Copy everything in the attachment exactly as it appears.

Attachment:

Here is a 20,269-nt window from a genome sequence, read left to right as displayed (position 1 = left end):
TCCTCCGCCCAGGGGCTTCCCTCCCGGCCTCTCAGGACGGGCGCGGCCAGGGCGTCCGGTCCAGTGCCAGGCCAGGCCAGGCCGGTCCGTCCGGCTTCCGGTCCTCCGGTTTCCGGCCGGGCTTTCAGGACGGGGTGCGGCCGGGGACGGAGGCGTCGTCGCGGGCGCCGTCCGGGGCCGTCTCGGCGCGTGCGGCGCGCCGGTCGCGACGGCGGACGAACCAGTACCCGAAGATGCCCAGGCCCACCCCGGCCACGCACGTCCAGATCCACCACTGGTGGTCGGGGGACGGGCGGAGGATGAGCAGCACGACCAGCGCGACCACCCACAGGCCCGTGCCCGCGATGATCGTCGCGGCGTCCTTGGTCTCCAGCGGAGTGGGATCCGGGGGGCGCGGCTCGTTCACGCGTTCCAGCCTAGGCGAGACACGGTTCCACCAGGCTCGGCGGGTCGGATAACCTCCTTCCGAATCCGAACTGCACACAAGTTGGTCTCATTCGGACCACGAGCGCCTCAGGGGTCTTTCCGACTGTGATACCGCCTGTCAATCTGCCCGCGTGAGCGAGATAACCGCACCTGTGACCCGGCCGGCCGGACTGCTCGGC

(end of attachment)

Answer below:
Here is a 20,269-nt window from a genome sequence, read left to right as displayed (position 1 = left end):
TCCTCCGCCCAGGGGCTTCCCTCCCGGCCTCTCAGGACGGGCGCGGCCAGGGCGTCCGGTCCAGTGCCAGGCCAGGCCAGGCCGGTCCGTCCGGCTTCCGGTCCTCCGGTTTCCGGCCGGGCTTTCAGGACGGGGTGCGGCCGGGGACGGAGGCGTCGTCGCGGGCGCCGTCCGGGGCCGTCTCGGCGCGTGCGGCGCGCCGGTCGCGACGGCGGACGAACCAGTACCCGAAGATGCCCAGGCCCACCCCGGCCACGCACGTCCAGATCCACCACTGGTGGTCGGGGGACGGGCGGAGGATGAGCAGCACGACCAGCGCGACCACCCACAGGCCCGTGCCCGCGATGATCGTCGCGGCGTCCTTGGTCTCCAGCGGAGTGGGATCCGGGGGGCGCGGCTCGTTCACGCGTTCCAGCCTAGGCGAGACACGGTTCCACCAGGCTCGGCGGGTCGGATAACCTCCTTCCGAATCCGAACTGCACACAAGTTGGTCTCATTCGGACCACGAGCGCCTCAGGGGTCTTTCCGACTGTGATACCGCCTGTCAATCTGCCCGCGTGAGCGAGATAACCGCACCTGTGACCCGGCCGGCCGGACTGCTCGGC